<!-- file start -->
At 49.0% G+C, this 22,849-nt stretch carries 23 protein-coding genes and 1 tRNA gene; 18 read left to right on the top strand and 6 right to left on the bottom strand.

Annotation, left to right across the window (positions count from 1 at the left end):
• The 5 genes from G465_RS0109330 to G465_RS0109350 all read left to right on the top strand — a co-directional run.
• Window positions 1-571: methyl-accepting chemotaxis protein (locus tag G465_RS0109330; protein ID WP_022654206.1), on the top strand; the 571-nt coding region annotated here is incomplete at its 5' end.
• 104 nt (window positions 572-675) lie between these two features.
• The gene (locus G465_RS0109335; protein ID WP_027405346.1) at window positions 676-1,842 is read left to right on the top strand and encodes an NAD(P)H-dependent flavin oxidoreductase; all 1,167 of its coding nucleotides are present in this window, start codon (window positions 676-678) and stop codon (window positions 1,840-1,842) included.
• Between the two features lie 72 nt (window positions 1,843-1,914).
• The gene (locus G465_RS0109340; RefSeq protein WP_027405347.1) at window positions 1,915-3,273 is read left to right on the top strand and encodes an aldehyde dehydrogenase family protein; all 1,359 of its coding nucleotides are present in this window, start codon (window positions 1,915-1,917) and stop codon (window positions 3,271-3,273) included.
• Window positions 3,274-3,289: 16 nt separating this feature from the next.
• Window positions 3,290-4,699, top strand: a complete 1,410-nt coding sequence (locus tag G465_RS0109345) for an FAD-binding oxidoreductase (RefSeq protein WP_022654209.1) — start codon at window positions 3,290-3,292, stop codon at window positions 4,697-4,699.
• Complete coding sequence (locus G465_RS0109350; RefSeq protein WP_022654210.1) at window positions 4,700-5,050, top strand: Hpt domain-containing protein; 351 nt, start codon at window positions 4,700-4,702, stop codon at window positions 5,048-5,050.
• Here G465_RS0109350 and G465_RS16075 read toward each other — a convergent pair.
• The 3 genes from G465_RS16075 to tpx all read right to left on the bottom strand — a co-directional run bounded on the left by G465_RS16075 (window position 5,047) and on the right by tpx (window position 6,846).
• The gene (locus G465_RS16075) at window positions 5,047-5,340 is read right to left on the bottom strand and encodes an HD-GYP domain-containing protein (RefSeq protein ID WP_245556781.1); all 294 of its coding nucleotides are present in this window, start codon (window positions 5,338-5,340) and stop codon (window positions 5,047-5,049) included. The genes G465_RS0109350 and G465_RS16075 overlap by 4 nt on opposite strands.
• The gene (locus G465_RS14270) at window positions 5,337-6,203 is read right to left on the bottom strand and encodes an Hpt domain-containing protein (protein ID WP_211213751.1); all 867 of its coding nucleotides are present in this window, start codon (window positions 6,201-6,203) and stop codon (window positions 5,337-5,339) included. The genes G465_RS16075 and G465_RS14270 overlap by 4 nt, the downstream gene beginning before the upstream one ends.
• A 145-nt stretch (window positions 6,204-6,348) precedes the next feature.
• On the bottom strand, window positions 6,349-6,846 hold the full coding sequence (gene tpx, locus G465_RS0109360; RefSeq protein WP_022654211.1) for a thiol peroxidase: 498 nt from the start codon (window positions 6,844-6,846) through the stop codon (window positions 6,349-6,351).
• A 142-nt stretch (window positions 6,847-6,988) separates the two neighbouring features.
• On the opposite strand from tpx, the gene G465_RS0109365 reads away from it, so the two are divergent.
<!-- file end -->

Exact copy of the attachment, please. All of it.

At 49.0% G+C, this 22,849-nt stretch carries 23 protein-coding genes and 1 tRNA gene; 18 read left to right on the top strand and 6 right to left on the bottom strand.

Annotation, left to right across the window (positions count from 1 at the left end):
• The 5 genes from G465_RS0109330 to G465_RS0109350 all read left to right on the top strand — a co-directional run.
• Window positions 1-571: methyl-accepting chemotaxis protein (locus tag G465_RS0109330; protein ID WP_022654206.1), on the top strand; the 571-nt coding region annotated here is incomplete at its 5' end.
• 104 nt (window positions 572-675) lie between these two features.
• The gene (locus G465_RS0109335; protein ID WP_027405346.1) at window positions 676-1,842 is read left to right on the top strand and encodes an NAD(P)H-dependent flavin oxidoreductase; all 1,167 of its coding nucleotides are present in this window, start codon (window positions 676-678) and stop codon (window positions 1,840-1,842) included.
• Between the two features lie 72 nt (window positions 1,843-1,914).
• The gene (locus G465_RS0109340; RefSeq protein WP_027405347.1) at window positions 1,915-3,273 is read left to right on the top strand and encodes an aldehyde dehydrogenase family protein; all 1,359 of its coding nucleotides are present in this window, start codon (window positions 1,915-1,917) and stop codon (window positions 3,271-3,273) included.
• Window positions 3,274-3,289: 16 nt separating this feature from the next.
• Window positions 3,290-4,699, top strand: a complete 1,410-nt coding sequence (locus tag G465_RS0109345) for an FAD-binding oxidoreductase (RefSeq protein WP_022654209.1) — start codon at window positions 3,290-3,292, stop codon at window positions 4,697-4,699.
• Complete coding sequence (locus G465_RS0109350; RefSeq protein WP_022654210.1) at window positions 4,700-5,050, top strand: Hpt domain-containing protein; 351 nt, start codon at window positions 4,700-4,702, stop codon at window positions 5,048-5,050.
• Here G465_RS0109350 and G465_RS16075 read toward each other — a convergent pair.
• The 3 genes from G465_RS16075 to tpx all read right to left on the bottom strand — a co-directional run bounded on the left by G465_RS16075 (window position 5,047) and on the right by tpx (window position 6,846).
• The gene (locus G465_RS16075) at window positions 5,047-5,340 is read right to left on the bottom strand and encodes an HD-GYP domain-containing protein (RefSeq protein ID WP_245556781.1); all 294 of its coding nucleotides are present in this window, start codon (window positions 5,338-5,340) and stop codon (window positions 5,047-5,049) included. The genes G465_RS0109350 and G465_RS16075 overlap by 4 nt on opposite strands.
• The gene (locus G465_RS14270) at window positions 5,337-6,203 is read right to left on the bottom strand and encodes an Hpt domain-containing protein (protein ID WP_211213751.1); all 867 of its coding nucleotides are present in this window, start codon (window positions 6,201-6,203) and stop codon (window positions 5,337-5,339) included. The genes G465_RS16075 and G465_RS14270 overlap by 4 nt, the downstream gene beginning before the upstream one ends.
• A 145-nt stretch (window positions 6,204-6,348) precedes the next feature.
• On the bottom strand, window positions 6,349-6,846 hold the full coding sequence (gene tpx, locus G465_RS0109360; RefSeq protein WP_022654211.1) for a thiol peroxidase: 498 nt from the start codon (window positions 6,844-6,846) through the stop codon (window positions 6,349-6,351).
• A 142-nt stretch (window positions 6,847-6,988) separates the two neighbouring features.
• On the opposite strand from tpx, the gene G465_RS0109365 reads away from it, so the two are divergent.